Unfortunately the question doesn't lend itself to a simple yes or no answer. There seems to be little doubt that most Abaconians have had it with the Nassau government. They don't like being subjected to the caprices of Nassau-appointed policemen and bureaucrats over whom they have no control; they don't like being taxed, especially not for services they don't receive; they don't like being subject to a government whose policies drive out jobs and investments; etc. However, it's not clear how many AIM supporters have joined the organization because of an ideological commitment to libertarian principles, as opposed to joining to express dissatisfaction with the status quo. It could well be that many AIM members would be just as happy to return to the paternalism of the British colonial government—if Britain would agree (which is unlikely).

But even if all Abaconians were ready ideologically for a free society and the proposed Constitution was adopted as the basis for their government, they would still face the problem of making it work. Here the prognosis is a bit gloomy—to date Abaconian experiences in self-government have been limited to serving on school boards, public works committees, etc., and the skills developed there aren't of the administrative sort a national government would require. On the other hand, Abaconians wouldn't have to unlearn corrupt and coercive political practices—never having had a chance to learn them in the first place—and would be approaching their new form of government on its own terms without preconceptions.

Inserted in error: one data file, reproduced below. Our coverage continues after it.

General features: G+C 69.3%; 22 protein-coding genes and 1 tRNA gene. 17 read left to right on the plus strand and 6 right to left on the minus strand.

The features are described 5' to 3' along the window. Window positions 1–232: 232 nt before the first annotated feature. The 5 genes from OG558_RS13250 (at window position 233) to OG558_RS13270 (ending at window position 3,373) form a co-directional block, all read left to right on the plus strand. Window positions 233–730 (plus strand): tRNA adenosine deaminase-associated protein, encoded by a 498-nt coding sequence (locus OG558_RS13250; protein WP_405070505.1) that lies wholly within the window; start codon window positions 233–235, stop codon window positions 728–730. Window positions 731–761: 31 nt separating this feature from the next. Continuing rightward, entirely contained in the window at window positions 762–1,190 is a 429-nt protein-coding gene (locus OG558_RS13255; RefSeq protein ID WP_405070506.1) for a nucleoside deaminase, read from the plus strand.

The final matter to consider is what changes Abaco would experience if a free society were established there—are the people of Abaco prepared to actually live in a politically free society, open to extensive immigration by people with modern views? In theory, yes; until 20 years ago they lived with virtually no political government, defending their moral values informally. But 20 years ago Abaco was a very clannish society and culturally and technically backward. Even if freedom-loving outsiders knew it existed they faced considerable hardships by moving there and their impact on the society was minimal. Today the situation is quite different—an independent, laissez-faire Abaco would be in danger of sinking into the sea from the weight of all its visitors, new residents, new businesses, etc.!

Seen from this perspective, the question becomes one of whether Abaconians can learn enough, fast enough in the process of achieving independence to be able to cope with post-independence problems. A single year seems a very short time span for going from a 19th-century to a 20th-century way of life. One almost hopes that AIM does not achieve its goal too quickly, but rather that a prolonged struggle for independence will produce people with skills in organizing and managing, and lead to increased contact with outsiders. This will greatly increase the odds that "future shock" does not cause a prompt reversion to a paternalistic, colonial-type government after but a brief taste of freedom.

Lynn Kinsky is editor in chief of REASON. A graduate of the University of Wisconsin in chemistry, Ms. Kinsky has recently entered a graduate program in sociology at the University of California in Santa Barbara, from which she plans to obtain a Ph.D. Robert Poole, Jr. is executive editor of REASON and director of marketing for a California think tank. He holds two degrees in engineering from MIT.


If you're the sort of tourist who loves Las Vegas, big cities, lots of shopping, excitement, and entertainment, then you can forget about Abaco—go to Freeport or Nassau instead. But if you enjoy year-round boating, snorkeling and diving in warm, crystal-clear waters, meeting friendly people, and generally just taking it easy, then Abaco's the place for you.